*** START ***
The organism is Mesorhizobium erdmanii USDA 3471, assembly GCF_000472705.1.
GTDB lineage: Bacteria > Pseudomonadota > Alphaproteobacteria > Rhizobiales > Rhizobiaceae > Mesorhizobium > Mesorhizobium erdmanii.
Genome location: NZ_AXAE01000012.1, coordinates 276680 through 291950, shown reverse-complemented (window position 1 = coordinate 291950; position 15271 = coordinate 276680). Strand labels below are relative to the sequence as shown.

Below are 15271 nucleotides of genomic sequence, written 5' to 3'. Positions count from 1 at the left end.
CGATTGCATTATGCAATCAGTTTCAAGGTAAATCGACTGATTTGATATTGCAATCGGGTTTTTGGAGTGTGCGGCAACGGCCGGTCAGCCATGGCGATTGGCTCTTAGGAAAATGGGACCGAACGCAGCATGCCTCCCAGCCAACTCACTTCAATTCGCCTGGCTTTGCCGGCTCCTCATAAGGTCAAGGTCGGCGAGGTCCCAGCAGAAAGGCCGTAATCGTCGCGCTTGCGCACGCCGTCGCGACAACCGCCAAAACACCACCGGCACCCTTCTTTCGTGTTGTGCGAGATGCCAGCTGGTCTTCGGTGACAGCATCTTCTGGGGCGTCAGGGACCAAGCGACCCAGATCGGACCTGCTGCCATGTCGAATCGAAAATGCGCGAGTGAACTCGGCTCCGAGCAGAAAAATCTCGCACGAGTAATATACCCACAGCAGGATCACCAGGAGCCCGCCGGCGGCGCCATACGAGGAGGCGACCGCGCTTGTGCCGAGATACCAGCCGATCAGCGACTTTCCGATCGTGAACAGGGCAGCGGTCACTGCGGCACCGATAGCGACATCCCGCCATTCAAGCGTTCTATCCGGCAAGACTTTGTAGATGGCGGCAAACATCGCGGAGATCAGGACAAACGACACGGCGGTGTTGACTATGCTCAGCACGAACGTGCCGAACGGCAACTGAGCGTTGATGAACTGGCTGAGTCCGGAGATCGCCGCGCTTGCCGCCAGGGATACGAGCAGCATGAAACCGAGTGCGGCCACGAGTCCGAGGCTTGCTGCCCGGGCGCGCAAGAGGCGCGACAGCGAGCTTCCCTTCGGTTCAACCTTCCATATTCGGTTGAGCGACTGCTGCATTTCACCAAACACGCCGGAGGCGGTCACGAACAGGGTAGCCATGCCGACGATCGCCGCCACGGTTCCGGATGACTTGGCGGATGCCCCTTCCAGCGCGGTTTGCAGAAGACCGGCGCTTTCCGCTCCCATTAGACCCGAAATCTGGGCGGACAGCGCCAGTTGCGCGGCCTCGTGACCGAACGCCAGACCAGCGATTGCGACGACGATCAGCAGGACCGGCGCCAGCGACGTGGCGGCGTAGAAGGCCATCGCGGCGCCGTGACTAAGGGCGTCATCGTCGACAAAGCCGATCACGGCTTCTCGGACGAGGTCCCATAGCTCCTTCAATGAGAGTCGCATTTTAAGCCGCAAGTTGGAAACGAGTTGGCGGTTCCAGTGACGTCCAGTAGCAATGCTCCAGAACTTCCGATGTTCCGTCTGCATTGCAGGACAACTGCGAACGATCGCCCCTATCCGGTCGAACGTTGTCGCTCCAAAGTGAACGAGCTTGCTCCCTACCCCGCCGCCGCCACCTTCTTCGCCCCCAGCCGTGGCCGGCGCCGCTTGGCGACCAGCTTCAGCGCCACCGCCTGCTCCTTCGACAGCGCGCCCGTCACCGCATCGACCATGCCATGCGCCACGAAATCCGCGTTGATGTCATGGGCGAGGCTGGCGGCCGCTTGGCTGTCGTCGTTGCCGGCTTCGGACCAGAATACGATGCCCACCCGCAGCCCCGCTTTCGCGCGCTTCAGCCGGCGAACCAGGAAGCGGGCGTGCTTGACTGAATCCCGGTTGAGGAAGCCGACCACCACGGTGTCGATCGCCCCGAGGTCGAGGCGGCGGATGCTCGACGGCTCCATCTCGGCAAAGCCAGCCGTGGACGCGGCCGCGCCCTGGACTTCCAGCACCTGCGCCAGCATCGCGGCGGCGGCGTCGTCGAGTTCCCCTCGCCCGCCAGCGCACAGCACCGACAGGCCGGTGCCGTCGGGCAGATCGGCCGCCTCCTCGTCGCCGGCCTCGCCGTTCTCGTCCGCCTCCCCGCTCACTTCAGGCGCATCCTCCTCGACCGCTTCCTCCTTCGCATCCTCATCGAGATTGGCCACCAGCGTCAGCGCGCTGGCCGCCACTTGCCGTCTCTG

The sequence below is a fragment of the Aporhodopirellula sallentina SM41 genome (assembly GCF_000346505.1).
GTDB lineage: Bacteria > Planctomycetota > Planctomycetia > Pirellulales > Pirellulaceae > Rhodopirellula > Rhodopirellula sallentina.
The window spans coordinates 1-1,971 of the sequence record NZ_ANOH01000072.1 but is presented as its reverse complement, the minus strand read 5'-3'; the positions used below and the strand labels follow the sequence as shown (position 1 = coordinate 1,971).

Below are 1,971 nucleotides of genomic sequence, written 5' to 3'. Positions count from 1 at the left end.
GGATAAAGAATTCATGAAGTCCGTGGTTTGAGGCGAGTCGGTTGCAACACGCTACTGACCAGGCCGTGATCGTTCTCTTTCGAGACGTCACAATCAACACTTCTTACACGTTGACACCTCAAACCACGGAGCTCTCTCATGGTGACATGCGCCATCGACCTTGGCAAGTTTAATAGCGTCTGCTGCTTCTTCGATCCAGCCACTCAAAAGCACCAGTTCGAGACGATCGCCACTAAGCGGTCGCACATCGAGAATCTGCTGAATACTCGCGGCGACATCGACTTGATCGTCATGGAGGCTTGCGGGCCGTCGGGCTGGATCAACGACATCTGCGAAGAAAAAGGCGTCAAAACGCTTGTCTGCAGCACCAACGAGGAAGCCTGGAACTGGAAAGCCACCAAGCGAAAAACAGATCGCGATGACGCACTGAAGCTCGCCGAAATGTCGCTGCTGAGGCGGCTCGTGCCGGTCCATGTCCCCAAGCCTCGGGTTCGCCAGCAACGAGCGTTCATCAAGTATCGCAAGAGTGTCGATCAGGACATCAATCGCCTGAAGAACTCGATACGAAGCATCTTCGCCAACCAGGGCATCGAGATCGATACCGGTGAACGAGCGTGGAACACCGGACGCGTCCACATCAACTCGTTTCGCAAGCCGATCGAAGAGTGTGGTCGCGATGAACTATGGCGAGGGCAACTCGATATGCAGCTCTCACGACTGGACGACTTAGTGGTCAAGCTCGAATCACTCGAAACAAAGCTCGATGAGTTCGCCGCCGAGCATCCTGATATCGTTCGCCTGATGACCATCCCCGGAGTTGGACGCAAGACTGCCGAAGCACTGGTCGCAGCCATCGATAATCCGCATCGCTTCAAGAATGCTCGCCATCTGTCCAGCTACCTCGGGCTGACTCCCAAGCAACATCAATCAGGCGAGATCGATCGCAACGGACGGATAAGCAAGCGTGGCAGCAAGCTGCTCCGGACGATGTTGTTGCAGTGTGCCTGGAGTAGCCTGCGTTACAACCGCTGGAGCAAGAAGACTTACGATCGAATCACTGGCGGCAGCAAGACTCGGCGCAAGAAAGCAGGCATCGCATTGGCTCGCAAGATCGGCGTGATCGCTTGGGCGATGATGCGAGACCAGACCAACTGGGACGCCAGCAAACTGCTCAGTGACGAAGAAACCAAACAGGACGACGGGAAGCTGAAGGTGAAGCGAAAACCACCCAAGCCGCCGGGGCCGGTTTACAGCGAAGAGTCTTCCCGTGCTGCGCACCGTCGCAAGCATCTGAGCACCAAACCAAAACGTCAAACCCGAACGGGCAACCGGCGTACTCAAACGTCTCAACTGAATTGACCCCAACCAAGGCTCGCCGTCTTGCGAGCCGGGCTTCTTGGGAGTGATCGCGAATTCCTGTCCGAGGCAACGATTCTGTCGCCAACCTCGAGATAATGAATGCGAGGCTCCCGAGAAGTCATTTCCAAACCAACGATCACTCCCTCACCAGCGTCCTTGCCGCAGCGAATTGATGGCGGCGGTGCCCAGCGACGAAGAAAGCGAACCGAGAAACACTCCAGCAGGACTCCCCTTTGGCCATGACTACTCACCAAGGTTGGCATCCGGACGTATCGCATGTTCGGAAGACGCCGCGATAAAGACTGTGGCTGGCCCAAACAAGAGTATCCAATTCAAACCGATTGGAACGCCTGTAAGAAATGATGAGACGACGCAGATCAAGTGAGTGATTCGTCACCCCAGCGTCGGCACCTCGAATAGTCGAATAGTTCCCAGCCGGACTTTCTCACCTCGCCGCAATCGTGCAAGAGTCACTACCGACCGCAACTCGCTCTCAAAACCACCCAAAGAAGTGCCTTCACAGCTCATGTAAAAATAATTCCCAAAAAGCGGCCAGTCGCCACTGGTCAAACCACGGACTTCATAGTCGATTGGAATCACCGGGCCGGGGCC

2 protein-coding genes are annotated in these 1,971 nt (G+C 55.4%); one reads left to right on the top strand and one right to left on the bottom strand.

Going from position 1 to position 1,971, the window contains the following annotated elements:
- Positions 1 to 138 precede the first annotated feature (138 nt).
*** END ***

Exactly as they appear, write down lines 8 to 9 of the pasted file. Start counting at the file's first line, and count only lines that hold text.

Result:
The window spans coordinates 1-1,971 of the sequence record NZ_ANOH01000072.1 but is presented as its reverse complement, the minus strand read 5'-3'; the positions used below and the strand labels follow the sequence as shown (position 1 = coordinate 1,971).

Below are 1,971 nucleotides of genomic sequence, written 5' to 3'. Positions count from 1 at the left end.